Helen Jane Hearn has a lot going for her. The 37-year-old wife, mother, and blogger (helenjane.com) is director of content at Federated Media Publishing in San Francisco and a part-time home-entertainment consultant. Nonetheless, she admits to envying other women often and letting their success percolate in her as “toxic hate.” Then she read The Artist’s Way by Julia Cameron and learned to make a “jealousy map.” Now, instead of stewing about what others have that she wants, Hearn draws three columns on a blank page and headlines them: Who? Why? and Now What? Then she writes down the person she envies, why she envies her, and what she’s going to do about it. “I now take [envy] as a call for action,” Hearn explains. “It’s a tool to motivate myself.”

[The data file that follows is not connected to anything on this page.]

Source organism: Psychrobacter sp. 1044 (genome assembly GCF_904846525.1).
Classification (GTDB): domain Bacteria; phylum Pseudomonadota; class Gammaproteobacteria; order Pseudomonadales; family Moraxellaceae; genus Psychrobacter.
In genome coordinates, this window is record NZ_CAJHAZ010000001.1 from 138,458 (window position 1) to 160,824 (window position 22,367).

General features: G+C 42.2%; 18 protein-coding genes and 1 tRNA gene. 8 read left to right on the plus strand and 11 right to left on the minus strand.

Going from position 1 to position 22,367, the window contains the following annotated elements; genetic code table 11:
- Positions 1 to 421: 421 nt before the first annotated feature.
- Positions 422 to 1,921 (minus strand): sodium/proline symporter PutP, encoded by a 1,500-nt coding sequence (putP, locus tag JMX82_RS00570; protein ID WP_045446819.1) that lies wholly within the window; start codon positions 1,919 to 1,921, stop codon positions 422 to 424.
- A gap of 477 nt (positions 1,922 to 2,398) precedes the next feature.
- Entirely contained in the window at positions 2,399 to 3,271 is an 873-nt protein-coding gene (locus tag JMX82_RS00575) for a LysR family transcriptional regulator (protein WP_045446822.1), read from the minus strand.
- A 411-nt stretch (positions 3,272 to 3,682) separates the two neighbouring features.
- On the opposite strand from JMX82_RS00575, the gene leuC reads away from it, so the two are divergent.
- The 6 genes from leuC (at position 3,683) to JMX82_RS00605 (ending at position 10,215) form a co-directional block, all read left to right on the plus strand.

What Hearn has done, say those who study the emotion, is convert malicious envy (the classic sin) into benign envy (a potential win). Dutch researchers recently determined that benign envy, which lacks the venom of its poisonous big sister, motivates us to improve. And a series of studies at Texas Christian University showed that when individuals are experiencing envy, they actually have superior mental focus and recall about the envied person.